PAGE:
WARRENTON - NOAA, the federal fisheries agency, has charged Warrenton fisherman Denniss Sturgell with allegedly making three fishing trips without a functioning vessel monitoring system, and with failure to declare what type of fishing gear he was using on those trips.
In its charging document, NOAA alleges Sturgell, who operates under a federal fishing permit issued by NOAA, made the trips September 2007 and that he is the owner and operator of the fishing vessel Sea Sick II.
The Magnuson-Stevens Fishery Conservation and Management Act, the federal law that governs federal fishing operations off the nation's coasts, requires the gear declaration and, to track vessel locations, the monitoring system.
An operating vessel monitoring system unit is required on board all vessels holding federal fishing permits for the Pacific groundfish fishery, when fishing in state or federal waters.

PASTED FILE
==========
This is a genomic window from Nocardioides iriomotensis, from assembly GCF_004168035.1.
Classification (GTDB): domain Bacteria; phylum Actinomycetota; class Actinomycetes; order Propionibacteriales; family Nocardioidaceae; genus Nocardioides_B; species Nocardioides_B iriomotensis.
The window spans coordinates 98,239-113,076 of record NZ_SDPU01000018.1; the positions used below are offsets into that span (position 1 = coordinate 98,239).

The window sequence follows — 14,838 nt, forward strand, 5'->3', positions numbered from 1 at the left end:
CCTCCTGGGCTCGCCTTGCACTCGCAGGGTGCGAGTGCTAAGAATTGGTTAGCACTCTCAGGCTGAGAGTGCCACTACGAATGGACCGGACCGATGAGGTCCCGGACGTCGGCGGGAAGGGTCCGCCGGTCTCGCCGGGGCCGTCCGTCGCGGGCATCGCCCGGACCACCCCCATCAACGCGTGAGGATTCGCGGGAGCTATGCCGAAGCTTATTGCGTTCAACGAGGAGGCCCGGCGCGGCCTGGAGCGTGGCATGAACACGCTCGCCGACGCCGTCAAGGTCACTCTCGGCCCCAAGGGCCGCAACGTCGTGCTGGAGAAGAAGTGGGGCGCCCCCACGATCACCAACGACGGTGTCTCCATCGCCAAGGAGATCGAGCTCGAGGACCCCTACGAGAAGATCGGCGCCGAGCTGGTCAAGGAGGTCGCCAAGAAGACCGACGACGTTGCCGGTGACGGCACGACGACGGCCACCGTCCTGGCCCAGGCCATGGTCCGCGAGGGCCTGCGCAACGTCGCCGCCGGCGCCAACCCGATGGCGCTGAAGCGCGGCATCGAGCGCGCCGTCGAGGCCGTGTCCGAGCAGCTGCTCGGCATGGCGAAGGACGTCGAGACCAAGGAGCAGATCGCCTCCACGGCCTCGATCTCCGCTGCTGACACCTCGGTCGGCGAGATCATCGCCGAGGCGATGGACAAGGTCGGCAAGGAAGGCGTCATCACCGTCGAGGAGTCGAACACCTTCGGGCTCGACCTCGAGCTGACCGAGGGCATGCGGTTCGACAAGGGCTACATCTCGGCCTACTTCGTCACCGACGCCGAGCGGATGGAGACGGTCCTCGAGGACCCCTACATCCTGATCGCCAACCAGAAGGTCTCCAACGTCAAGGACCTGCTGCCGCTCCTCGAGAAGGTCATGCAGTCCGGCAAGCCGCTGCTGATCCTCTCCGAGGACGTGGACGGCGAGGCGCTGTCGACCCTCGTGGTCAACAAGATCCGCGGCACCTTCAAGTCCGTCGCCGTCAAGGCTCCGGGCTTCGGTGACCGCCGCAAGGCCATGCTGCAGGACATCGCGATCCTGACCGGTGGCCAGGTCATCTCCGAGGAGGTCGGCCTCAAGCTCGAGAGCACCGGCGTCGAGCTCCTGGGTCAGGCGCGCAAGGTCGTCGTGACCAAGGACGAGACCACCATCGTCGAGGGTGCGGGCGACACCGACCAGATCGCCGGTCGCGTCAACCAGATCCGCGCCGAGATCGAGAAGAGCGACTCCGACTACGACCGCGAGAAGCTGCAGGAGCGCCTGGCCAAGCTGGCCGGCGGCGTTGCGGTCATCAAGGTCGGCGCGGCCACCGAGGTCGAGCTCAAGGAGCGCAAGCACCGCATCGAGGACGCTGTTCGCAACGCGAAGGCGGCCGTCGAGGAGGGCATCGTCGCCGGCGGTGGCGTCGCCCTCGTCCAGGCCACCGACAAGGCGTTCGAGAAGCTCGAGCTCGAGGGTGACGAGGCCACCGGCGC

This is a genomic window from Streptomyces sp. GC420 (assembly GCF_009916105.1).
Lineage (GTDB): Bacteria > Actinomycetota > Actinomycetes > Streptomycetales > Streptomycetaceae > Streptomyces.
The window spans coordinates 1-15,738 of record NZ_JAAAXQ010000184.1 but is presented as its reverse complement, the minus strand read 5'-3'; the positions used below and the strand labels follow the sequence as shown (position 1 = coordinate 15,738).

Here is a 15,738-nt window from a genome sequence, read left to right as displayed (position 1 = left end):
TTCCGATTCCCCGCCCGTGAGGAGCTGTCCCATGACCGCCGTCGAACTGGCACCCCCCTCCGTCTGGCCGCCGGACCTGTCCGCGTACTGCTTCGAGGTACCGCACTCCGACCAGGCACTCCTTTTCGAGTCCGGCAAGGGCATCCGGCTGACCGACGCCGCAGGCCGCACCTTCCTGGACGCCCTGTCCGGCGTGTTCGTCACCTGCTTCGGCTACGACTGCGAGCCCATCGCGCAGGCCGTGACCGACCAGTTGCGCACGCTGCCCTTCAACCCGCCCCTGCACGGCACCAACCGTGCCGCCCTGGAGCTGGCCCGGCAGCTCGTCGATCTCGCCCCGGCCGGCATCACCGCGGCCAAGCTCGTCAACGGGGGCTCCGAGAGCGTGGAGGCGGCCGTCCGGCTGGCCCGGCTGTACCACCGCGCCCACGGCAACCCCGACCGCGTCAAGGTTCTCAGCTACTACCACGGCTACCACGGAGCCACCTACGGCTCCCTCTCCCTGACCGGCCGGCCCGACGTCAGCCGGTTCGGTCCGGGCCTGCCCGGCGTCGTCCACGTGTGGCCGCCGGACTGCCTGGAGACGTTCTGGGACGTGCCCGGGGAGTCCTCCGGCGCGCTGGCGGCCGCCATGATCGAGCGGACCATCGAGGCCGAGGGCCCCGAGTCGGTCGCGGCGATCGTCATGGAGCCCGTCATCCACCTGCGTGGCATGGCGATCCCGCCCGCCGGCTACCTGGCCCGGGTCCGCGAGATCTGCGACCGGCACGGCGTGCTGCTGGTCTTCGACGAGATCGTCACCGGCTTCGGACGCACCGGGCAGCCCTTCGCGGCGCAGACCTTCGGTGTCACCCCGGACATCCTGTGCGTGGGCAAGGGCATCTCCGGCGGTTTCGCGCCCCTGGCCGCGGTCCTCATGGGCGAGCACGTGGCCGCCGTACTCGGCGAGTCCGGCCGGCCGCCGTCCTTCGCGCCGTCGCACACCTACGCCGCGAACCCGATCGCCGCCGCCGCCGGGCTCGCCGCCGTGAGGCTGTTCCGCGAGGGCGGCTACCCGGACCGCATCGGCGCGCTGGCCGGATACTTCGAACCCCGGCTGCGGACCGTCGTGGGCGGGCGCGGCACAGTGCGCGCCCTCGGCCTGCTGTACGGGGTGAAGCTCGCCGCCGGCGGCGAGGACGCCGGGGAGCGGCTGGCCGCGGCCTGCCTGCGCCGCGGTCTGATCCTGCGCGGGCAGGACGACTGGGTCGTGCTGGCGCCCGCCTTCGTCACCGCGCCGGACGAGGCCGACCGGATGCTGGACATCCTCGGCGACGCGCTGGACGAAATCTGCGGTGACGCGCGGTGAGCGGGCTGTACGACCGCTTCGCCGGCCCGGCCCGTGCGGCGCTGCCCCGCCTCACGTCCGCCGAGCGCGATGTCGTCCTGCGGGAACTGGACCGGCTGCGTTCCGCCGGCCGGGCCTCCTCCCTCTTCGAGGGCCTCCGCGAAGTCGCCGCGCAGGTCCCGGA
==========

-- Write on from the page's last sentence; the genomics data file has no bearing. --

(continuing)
The VMS program uses global positioning system tracking technology to monitor fishing vessel location for enforcement of offshore areas where commercial fishing is restricted.
NOAA's Fisheries Service Office of Law Enforcement initiated an investigation of the Sea Sick II after they noted the vessel was not operating its onboard VMS unit during September 2007. The investigation determined that the vessel landed 35,000 pounds of groundfish from those trips, worth nearly $75,000.
Based on the investigation, NOAA issued a four-count Notice of Violation and Assessment, and is seeking to impose a $116,000 fine for the alleged illegal fishing. Sturgell has 30 days to request a hearing before an Administrative Law Judge in regard to these civil penalties.
NOAA understands and predicts changes in the Earth's environment, from the depths of the ocean to the surface of the sun, and conserves and manages our coastal and marine resources. Visit http://www.noaa.gov.